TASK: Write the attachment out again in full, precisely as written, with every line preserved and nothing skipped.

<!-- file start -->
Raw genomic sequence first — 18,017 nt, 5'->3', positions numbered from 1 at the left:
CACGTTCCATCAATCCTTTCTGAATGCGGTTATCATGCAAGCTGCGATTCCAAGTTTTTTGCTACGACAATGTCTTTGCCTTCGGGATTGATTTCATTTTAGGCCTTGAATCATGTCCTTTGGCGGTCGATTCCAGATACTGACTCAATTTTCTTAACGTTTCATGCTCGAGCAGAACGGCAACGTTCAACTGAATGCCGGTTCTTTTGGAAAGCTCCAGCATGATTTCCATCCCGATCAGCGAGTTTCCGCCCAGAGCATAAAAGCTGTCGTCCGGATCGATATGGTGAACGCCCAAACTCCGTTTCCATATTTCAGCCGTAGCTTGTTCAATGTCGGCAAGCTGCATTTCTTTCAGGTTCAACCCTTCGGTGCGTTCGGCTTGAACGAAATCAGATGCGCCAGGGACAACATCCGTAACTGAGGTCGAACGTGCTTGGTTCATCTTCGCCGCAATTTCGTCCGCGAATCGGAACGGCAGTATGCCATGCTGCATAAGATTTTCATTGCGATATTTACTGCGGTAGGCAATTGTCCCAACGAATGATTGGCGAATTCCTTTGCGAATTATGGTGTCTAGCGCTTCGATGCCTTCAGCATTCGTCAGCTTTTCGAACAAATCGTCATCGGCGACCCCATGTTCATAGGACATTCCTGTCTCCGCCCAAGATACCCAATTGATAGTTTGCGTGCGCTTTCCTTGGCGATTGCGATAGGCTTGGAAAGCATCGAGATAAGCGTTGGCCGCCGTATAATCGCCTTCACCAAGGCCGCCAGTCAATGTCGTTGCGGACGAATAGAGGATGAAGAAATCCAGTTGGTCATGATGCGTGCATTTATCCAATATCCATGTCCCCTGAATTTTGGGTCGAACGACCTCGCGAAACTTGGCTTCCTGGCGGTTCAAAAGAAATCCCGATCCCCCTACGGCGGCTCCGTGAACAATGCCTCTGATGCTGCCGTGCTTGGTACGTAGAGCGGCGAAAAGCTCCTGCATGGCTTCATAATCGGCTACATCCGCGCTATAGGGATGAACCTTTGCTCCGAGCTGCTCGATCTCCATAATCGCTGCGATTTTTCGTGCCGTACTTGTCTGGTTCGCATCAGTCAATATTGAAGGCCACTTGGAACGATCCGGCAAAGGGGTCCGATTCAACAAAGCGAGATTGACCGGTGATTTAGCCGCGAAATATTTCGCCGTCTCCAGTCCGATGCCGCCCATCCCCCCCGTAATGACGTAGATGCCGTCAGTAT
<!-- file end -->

Raw genomic sequence first — 18,017 nt, 5'->3', positions numbered from 1 at the left:
CACGTTCCATCAATCCTTTCTGAATGCGGTTATCATGCAAGCTGCGATTCCAAGTTTTTTGCTACGACAATGTCTTTGCCTTCGGGATTGATTTCATTTTAGGCCTTGAATCATGTCCTTTGGCGGTCGATTCCAGATACTGACTCAATTTTCTTAACGTTTCATGCTCGAGCAGAACGGCAACGTTCAACTGAATGCCGGTTCTTTTGGAAAGCTCCAGCATGATTTCCATCCCGATCAGCGAGTTTCCGCCCAGAGCATAAAAGCTGTCGTCCGGATCGATATGGTGAACGCCCAAACTCCGTTTCCATATTTCAGCCGTAGCTTGTTCAATGTCGGCAAGCTGCATTTCTTTCAGGTTCAACCCTTCGGTGCGTTCGGCTTGAACGAAATCAGATGCGCCAGGGACAACATCCGTAACTGAGGTCGAACGTGCTTGGTTCATCTTCGCCGCAATTTCGTCCGCGAATCGGAACGGCAGTATGCCATGCTGCATAAGATTTTCATTGCGATATTTACTGCGGTAGGCAATTGTCCCAACGAATGATTGGCGAATTCCTTTGCGAATTATGGTGTCTAGCGCTTCGATGCCTTCAGCATTCGTCAGCTTTTCGAACAAATCGTCATCGGCGACCCCATGTTCATAGGACATTCCTGTCTCCGCCCAAGATACCCAATTGATAGTTTGCGTGCGCTTTCCTTGGCGATTGCGATAGGCTTGGAAAGCATCGAGATAAGCGTTGGCCGCCGTATAATCGCCTTCACCAAGGCCGCCAGTCAATGTCGTTGCGGACGAATAGAGGATGAAGAAATCCAGTTGGTCATGATGCGTGCATTTATCCAATATCCATGTCCCCTGAATTTTGGGTCGAACGACCTCGCGAAACTTGGCTTCCTGGCGGTTCAAAAGAAATCCCGATCCCCCTACGGCGGCTCCGTGAACAATGCCTCTGATGCTGCCGTGCTTGGTACGTAGAGCGGCGAAAAGCTCCTGCATGGCTTCATAATCGGCTACATCCGCGCTATAGGGATGAACCTTTGCTCCGAGCTGCTCGATCTCCATAATCGCTGCGATTTTTCGTGCCGTACTTGTCTGGTTCGCATCAGTCAATATTGAAGGCCACTTGGAACGATCCGGCAAAGGGGTCCGATTCAACAAAGCGAGATTGACCGGTGATTTAGCCGCGAAATATTTCGCCGTCTCCAGTCCGATGCCGCCCATCCCCCCCGTAATGACGTAGATGCCGTCAGTAT